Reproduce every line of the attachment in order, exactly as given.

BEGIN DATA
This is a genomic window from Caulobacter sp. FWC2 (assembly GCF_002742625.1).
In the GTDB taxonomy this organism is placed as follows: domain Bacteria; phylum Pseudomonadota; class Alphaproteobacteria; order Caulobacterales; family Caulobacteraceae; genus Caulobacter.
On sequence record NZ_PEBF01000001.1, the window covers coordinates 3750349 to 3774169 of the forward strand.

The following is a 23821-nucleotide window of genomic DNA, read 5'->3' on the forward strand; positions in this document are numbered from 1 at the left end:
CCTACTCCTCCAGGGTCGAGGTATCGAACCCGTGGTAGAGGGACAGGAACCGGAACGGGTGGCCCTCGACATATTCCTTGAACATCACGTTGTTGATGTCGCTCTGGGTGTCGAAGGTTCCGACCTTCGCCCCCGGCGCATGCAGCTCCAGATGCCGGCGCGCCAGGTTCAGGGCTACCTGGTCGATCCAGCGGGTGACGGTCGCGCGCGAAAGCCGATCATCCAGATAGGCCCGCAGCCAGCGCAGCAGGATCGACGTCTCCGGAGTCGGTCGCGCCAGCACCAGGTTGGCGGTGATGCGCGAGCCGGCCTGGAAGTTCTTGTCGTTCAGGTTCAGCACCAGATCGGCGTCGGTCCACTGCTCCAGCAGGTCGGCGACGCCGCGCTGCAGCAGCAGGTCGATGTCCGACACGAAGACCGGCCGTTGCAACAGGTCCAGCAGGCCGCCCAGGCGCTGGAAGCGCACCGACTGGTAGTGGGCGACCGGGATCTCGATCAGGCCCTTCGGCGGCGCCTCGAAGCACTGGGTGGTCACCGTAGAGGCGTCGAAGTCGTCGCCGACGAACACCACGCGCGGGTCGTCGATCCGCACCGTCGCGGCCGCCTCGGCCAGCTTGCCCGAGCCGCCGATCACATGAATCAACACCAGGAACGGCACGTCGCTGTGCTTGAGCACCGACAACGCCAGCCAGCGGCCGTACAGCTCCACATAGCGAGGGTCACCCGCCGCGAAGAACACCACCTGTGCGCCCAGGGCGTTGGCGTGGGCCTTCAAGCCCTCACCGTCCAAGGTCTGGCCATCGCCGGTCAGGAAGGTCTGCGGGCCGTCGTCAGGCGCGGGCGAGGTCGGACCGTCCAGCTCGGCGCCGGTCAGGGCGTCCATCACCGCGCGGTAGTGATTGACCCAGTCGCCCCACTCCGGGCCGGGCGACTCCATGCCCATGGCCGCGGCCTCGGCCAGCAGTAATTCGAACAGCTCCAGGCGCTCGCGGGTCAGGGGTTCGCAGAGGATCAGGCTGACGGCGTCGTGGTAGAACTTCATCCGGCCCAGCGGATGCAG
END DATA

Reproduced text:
This is a genomic window from Caulobacter sp. FWC2 (assembly GCF_002742625.1).
In the GTDB taxonomy this organism is placed as follows: domain Bacteria; phylum Pseudomonadota; class Alphaproteobacteria; order Caulobacterales; family Caulobacteraceae; genus Caulobacter.
On sequence record NZ_PEBF01000001.1, the window covers coordinates 3750349 to 3774169 of the forward strand.

The following is a 23821-nucleotide window of genomic DNA, read 5'->3' on the forward strand; positions in this document are numbered from 1 at the left end:
CCTACTCCTCCAGGGTCGAGGTATCGAACCCGTGGTAGAGGGACAGGAACCGGAACGGGTGGCCCTCGACATATTCCTTGAACATCACGTTGTTGATGTCGCTCTGGGTGTCGAAGGTTCCGACCTTCGCCCCCGGCGCATGCAGCTCCAGATGCCGGCGCGCCAGGTTCAGGGCTACCTGGTCGATCCAGCGGGTGACGGTCGCGCGCGAAAGCCGATCATCCAGATAGGCCCGCAGCCAGCGCAGCAGGATCGACGTCTCCGGAGTCGGTCGCGCCAGCACCAGGTTGGCGGTGATGCGCGAGCCGGCCTGGAAGTTCTTGTCGTTCAGGTTCAGCACCAGATCGGCGTCGGTCCACTGCTCCAGCAGGTCGGCGACGCCGCGCTGCAGCAGCAGGTCGATGTCCGACACGAAGACCGGCCGTTGCAACAGGTCCAGCAGGCCGCCCAGGCGCTGGAAGCGCACCGACTGGTAGTGGGCGACCGGGATCTCGATCAGGCCCTTCGGCGGCGCCTCGAAGCACTGGGTGGTCACCGTAGAGGCGTCGAAGTCGTCGCCGACGAACACCACGCGCGGGTCGTCGATCCGCACCGTCGCGGCCGCCTCGGCCAGCTTGCCCGAGCCGCCGATCACATGAATCAACACCAGGAACGGCACGTCGCTGTGCTTGAGCACCGACAACGCCAGCCAGCGGCCGTACAGCTCCACATAGCGAGGGTCACCCGCCGCGAAGAACACCACCTGTGCGCCCAGGGCGTTGGCGTGGGCCTTCAAGCCCTCACCGTCCAAGGTCTGGCCATCGCCGGTCAGGAAGGTCTGCGGGCCGTCGTCAGGCGCGGGCGAGGTCGGACCGTCCAGCTCGGCGCCGGTCAGGGCGTCCATCACCGCGCGGTAGTGATTGACCCAGTCGCCCCACTCCGGGCCGGGCGACTCCATGCCCATGGCCGCGGCCTCGGCCAGCAGTAATTCGAACAGCTCCAGGCGCTCGCGGGTCAGGGGTTCGCAGAGGATCAGGCTGACGGCGTCGTGGTAGAACTTCATCCGGCCCAGCGGATGCAG